Total therapeutic product value: The integration of approaches and incorporation of real-world data to optimize trial design

Accenture’s Jeff Elton explores the benefits of real-world data in clinical trial design.

When developing new medicines, pharmaceutical companies must place a focus on total product value, health, and quality of life outcomes. By doing so, pharmaceutical companies can best determine which medicines to develop and commercialize – those which are not only efficacious, but also which deliver value to health care systems as well.

The increasing emphasis on total therapeutic product value is requiring pharmaceutical companies to make changes in their clinical development and management processes, including optimizing their clinical trial designs to more effectively identify medicines that offer value.

“…pharmaceutical companies need to revise their approach to developing clinical trial plans to more effectively identify true therapeutic and value beneficiaries…”

But pharmaceutical R&D has always been challenging. The likelihood of success from the earliest points is often assessed as being less than 10 percent. Once in the clinic the probabilities remain less than 50 percent until the very latest phases.1

We observe that we are now entering a period where the number of new candidate medicines and even the number of new and forecasted approvals are increasing. At the same time, we are seeing newly approved medicines failing to meet their sponsoring company’s expectations.

Failure can be the result of inadequate efficacy in the clinical setting relative to existing alternatives, or care-provider defined approaches that may involve multiple alternative medicines used in combination. This is creating new criteria for adoption that differ from the criteria for approval alone – value in use.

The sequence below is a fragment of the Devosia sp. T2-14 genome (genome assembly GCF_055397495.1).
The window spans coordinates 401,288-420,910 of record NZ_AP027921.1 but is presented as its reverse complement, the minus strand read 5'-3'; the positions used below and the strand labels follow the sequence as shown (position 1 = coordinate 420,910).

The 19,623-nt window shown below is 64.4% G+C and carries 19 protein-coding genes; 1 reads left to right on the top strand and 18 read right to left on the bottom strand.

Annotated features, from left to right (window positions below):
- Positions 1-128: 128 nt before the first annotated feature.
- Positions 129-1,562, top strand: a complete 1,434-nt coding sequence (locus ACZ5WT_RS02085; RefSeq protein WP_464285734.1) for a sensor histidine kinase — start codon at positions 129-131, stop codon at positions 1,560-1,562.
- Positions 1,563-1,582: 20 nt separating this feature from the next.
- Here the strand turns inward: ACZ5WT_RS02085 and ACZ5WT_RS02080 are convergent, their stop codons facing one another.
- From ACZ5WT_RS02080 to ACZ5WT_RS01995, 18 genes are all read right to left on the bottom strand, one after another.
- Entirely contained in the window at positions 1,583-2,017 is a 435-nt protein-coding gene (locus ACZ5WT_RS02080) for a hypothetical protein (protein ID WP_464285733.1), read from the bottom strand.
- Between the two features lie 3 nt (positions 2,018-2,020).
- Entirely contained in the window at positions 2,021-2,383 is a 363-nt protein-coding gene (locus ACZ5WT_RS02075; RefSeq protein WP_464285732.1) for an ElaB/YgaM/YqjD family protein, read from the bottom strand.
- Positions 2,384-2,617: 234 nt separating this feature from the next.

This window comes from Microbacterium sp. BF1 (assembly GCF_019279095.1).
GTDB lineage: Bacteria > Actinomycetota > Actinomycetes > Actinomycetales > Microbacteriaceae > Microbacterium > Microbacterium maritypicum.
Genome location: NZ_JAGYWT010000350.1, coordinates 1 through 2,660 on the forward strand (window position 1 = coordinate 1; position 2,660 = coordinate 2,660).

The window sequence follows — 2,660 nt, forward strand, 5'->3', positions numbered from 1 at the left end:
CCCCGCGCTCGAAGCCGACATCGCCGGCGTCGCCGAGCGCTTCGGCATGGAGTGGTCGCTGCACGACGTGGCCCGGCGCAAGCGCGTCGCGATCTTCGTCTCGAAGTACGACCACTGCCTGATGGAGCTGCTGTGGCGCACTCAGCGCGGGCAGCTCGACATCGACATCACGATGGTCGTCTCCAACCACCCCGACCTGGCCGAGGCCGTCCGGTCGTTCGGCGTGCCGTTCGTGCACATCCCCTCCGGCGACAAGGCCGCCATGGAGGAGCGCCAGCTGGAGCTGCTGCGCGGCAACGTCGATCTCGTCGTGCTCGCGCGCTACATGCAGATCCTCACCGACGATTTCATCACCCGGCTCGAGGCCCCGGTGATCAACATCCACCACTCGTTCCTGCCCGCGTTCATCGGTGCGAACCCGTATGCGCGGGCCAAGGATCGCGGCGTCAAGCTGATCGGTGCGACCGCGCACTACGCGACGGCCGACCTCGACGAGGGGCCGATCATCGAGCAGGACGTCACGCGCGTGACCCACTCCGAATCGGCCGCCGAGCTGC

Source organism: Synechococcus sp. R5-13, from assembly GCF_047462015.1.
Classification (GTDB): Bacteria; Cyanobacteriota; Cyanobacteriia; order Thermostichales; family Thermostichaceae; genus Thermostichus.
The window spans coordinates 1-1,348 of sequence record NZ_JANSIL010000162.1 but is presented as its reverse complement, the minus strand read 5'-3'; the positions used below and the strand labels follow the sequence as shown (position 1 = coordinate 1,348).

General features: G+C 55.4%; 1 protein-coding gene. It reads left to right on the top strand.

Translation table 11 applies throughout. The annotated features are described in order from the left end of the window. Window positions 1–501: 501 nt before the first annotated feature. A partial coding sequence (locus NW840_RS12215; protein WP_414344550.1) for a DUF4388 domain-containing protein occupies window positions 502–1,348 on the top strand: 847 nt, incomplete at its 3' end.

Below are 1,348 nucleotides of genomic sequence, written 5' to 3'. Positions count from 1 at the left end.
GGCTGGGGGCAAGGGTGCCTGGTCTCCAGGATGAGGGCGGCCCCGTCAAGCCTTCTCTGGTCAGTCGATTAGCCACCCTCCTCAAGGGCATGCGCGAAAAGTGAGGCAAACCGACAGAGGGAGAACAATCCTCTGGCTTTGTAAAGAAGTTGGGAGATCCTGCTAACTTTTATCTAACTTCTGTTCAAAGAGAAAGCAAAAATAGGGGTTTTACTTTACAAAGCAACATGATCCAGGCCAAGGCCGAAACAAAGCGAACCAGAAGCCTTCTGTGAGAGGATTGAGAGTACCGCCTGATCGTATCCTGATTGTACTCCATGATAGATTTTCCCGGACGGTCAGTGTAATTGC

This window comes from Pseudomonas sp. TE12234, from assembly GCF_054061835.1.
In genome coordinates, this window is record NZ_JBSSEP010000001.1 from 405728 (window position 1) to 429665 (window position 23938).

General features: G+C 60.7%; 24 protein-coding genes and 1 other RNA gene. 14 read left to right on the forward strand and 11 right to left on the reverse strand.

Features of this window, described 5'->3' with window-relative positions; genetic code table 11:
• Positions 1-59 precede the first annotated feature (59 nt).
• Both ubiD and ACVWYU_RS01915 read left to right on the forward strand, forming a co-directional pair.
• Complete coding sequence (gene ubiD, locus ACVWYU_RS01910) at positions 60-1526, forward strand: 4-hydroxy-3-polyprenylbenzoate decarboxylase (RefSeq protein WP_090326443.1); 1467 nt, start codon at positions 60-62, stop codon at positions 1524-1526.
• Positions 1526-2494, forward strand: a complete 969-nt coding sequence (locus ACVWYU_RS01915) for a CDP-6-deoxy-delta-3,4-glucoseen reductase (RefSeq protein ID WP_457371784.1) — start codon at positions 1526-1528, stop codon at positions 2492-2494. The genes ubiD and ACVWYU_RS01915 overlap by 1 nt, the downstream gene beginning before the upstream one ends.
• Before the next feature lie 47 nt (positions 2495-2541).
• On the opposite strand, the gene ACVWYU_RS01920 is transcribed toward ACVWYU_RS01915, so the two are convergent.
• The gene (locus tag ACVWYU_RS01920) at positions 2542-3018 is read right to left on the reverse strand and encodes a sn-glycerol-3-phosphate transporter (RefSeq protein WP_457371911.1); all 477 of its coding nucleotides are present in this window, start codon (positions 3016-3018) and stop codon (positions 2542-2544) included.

We believe this is a ‘predictable’ source of failure or failure to meet expectations. To address this failure, pharmaceutical companies need to revise their approach to developing clinical trial plans to more effectively identify true therapeutic and value beneficiaries and those for whom value is less.

Partners in trial designs

We see that early phase collaborations can aid in improving clinical trial designs. Diagnostics companies or groups should work with the therapeutics team to identify clinical practical biomarkers or tests. In addition, payer and provider analytics groups can build a perspective on ‘value’ that can be integrated into the design of both early and late phase trials to support a practical assessment of value to patients and the system versus alternative treatment approaches.

“Real-world data offer valuable insight into the effectiveness of different medicines.”

This creates new pressures to assure that the diagnostic or other patient stratification approaches can be practically deployed in the clinical contexts where the new medicines will be used, such as in community non-acute settings versus sophisticated academic medical centers. Even now, reimbursement for many diagnostic technologies and approaches is no easier than for some medicines. But the combined approach of therapeutic with practical diagnostics aids regulators and private and public health payers by giving them stronger data in support of both.

Pharmaceutical companies, diagnostic companies, and academic or government-based research centers can become partners in designing new clinical trials, sharing their knowledge and expertise. For instance, Novartis is using Foundation Medicine’s genome interpretation technology as part of its clinical trial enrollment process for cancer drug testing.2 This tumor genome analysis technique involves seeking potential drug targets in the genetic sequence of tumors. With genomic sequencing, treatments can be tailored to the genetic anomalies of an individual’s tumor, which may be quite different from those of another patient’s tumor.

Incorporate Real-World Data